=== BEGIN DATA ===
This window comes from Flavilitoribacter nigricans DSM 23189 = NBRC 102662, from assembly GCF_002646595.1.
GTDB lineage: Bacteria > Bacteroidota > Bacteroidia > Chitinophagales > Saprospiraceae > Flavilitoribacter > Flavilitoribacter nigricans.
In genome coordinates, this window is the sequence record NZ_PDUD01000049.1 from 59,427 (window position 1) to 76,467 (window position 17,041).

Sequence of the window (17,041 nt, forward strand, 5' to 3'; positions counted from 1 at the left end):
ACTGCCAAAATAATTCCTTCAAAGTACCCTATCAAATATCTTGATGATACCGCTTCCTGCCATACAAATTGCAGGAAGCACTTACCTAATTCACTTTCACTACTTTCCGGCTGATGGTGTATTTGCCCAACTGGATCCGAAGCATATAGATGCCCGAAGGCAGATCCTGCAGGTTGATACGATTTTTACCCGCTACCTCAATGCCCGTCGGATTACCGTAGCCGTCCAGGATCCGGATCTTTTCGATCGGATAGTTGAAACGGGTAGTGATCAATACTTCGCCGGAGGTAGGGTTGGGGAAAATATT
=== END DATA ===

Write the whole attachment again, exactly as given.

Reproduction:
This window comes from Flavilitoribacter nigricans DSM 23189 = NBRC 102662, from assembly GCF_002646595.1.
GTDB lineage: Bacteria > Bacteroidota > Bacteroidia > Chitinophagales > Saprospiraceae > Flavilitoribacter > Flavilitoribacter nigricans.
In genome coordinates, this window is the sequence record NZ_PDUD01000049.1 from 59,427 (window position 1) to 76,467 (window position 17,041).

Sequence of the window (17,041 nt, forward strand, 5' to 3'; positions counted from 1 at the left end):
ACTGCCAAAATAATTCCTTCAAAGTACCCTATCAAATATCTTGATGATACCGCTTCCTGCCATACAAATTGCAGGAAGCACTTACCTAATTCACTTTCACTACTTTCCGGCTGATGGTGTATTTGCCCAACTGGATCCGAAGCATATAGATGCCCGAAGGCAGATCCTGCAGGTTGATACGATTTTTACCCGCTACCTCAATGCCCGTCGGATTACCGTAGCCGTCCAGGATCCGGATCTTTTCGATCGGATAGTTGAAACGGGTAGTGATCAATACTTCGCCGGAGGTAGGGTTGGGGAAAATATT